There are more women over 50 employed in the workplace than ever before but are workplace policies and practices keeping up with the needs of women who experiencing workplace menopause symptoms? And if not, what are the hidden costs to business?
Research has shown that 75-80% of women experience menopause symptoms and for 25% of women those symptoms are classed as severe. The common symptoms that can affect performance at work include poor sleep, hot flushes, brain fog, stress, anxiety and loss of confidence.
Women who do not receive support in the workplace tend to take more sick leave, experience poor morale and under-perform. They develop coping strategies so that their managers and colleagues are unaware of their issues.
The Hidden Cost of Menopause
The hidden cost of menopause is women leaving work because they don’t feel able to cope with their symptoms. Recent research found that 1 in 4 women considered quitting their jobs for this reason.
Add to those statistics the fact that menopause does not discriminate by status and you can start to speculate on how many senior women leaders leave important, well-paid roles because of the symptoms they are experiencing.
There are no formal research statistics for this but from conversations I have had clients I know that it happens regularly. One woman working at Director level in a large, male-dominated organisation told me about how her hot flushes disrupted her sleep and made her feel embarrassed during meetings. She started to feel stressed and to lose her confidence and felt that her male manager would not take her experience seriously. After 30 years of building her career she took early retirement. Her employers and colleagues were never aware why she chose to leave.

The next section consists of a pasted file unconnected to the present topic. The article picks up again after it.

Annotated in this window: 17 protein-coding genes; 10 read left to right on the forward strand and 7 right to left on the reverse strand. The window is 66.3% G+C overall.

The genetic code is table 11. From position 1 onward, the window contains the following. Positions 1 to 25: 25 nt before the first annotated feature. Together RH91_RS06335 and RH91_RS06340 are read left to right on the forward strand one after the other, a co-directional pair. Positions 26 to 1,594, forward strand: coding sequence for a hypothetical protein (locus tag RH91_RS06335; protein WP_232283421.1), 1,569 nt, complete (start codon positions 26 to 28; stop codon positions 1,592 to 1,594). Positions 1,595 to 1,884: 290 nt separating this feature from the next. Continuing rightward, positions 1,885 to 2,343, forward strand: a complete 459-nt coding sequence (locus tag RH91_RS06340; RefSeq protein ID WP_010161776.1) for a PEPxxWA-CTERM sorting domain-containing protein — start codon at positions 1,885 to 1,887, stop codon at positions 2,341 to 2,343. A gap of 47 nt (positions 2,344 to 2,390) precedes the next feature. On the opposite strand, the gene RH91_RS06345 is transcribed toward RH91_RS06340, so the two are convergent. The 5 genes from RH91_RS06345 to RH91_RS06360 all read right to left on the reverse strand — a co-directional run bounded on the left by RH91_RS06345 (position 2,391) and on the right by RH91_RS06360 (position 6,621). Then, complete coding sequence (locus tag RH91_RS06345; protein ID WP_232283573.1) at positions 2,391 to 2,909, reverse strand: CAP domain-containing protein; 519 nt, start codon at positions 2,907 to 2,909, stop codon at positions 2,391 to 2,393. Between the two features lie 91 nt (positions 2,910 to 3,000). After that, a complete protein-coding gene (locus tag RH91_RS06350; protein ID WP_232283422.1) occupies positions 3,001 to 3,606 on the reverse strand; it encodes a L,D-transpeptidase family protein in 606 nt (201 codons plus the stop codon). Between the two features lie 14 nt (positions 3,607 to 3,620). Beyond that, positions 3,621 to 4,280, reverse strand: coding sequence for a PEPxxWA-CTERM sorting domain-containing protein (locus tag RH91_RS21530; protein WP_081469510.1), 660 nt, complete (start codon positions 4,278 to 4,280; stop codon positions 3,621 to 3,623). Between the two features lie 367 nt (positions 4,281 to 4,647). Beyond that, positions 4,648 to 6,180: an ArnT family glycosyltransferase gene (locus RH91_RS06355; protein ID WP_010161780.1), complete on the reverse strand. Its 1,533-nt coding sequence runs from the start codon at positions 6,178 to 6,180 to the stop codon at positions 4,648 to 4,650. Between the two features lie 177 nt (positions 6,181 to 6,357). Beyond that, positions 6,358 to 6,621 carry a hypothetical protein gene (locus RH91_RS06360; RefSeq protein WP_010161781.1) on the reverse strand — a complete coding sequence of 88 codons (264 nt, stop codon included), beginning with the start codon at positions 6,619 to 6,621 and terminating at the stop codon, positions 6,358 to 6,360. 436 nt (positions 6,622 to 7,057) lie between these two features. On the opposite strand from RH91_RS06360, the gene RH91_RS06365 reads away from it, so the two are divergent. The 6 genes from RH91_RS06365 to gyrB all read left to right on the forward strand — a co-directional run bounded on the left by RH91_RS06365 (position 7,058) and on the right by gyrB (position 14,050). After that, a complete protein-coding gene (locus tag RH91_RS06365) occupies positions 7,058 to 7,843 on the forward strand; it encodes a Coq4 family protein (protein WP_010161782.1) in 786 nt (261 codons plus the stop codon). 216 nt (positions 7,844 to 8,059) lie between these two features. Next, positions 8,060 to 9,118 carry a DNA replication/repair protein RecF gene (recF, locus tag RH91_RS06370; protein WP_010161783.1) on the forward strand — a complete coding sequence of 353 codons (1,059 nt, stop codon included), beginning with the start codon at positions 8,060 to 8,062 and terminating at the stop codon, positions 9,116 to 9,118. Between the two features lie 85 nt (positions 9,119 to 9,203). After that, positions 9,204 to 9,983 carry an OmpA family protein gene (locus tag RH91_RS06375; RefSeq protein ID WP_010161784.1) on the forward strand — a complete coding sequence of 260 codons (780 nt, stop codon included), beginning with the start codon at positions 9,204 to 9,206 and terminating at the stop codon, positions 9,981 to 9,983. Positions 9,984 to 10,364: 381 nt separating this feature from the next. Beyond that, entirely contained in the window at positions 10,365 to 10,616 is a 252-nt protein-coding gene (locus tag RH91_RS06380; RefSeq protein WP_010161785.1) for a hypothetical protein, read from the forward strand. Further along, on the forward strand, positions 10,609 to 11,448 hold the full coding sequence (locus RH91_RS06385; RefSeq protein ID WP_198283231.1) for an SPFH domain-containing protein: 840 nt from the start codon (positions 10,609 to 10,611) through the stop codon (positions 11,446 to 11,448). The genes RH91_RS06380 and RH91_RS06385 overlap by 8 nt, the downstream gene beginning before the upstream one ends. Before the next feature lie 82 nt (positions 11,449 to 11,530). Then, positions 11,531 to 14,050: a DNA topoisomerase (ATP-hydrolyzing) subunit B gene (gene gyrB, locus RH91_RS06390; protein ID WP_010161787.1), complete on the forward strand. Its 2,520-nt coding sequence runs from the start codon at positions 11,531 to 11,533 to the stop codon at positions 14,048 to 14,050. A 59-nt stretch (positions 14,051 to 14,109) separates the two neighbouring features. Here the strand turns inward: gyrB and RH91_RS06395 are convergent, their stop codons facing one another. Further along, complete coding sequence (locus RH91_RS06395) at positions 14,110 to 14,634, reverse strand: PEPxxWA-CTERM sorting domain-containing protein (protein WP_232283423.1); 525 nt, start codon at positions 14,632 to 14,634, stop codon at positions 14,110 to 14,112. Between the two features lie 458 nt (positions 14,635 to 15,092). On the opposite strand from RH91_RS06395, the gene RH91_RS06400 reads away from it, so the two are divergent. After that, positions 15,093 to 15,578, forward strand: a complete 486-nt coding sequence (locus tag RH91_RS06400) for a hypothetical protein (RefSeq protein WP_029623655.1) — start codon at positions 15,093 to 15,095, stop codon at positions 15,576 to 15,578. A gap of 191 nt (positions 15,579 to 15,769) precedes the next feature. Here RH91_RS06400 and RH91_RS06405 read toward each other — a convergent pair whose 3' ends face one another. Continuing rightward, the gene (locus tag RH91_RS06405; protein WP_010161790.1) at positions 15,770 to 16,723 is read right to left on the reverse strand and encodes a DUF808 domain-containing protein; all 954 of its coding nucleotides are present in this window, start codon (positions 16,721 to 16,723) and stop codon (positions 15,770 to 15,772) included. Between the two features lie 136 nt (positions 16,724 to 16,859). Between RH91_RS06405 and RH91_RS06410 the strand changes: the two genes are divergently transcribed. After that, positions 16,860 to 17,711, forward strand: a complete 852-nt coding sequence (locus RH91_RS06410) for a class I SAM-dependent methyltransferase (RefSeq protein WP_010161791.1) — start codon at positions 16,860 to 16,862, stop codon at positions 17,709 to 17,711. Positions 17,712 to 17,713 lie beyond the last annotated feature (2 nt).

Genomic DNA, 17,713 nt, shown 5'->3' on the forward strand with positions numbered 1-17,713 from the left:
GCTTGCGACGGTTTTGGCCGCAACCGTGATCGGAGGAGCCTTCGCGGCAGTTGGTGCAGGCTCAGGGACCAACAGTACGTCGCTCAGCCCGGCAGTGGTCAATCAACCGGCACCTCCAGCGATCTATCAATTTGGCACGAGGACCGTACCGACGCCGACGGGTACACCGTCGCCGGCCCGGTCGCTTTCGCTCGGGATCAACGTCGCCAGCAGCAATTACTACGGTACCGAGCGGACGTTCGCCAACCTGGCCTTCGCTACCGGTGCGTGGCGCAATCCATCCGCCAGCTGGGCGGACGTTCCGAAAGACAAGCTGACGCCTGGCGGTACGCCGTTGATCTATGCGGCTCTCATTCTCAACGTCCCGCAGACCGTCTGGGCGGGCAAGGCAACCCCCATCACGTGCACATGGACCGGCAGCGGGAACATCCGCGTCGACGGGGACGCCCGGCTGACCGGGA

Organisations may not be aware of why they are losing their senior women leaders because the culture and policies do not enable employees to talk openly about what they are experiencing and advocate for the support they need.
Raising Awareness of Menopause
The cost of losing senior women is not just the replacement recruitment costs, it is also the loss of talent, knowledge and experience. These losses and the associated costs can be avoided by taking action such as:
- Putting a Workplace Menopause Policy in place
- Training HR and Line Managers
- Organising menopause in the workplace events for employers
- Consulting women colleagues about their workplace needs
- Making reasonable adjustments to the workplace environment
- Creating a culture where women can have open conversations with managers
If you need help in taking action and creating a positive approach to workplace menopause contact me today.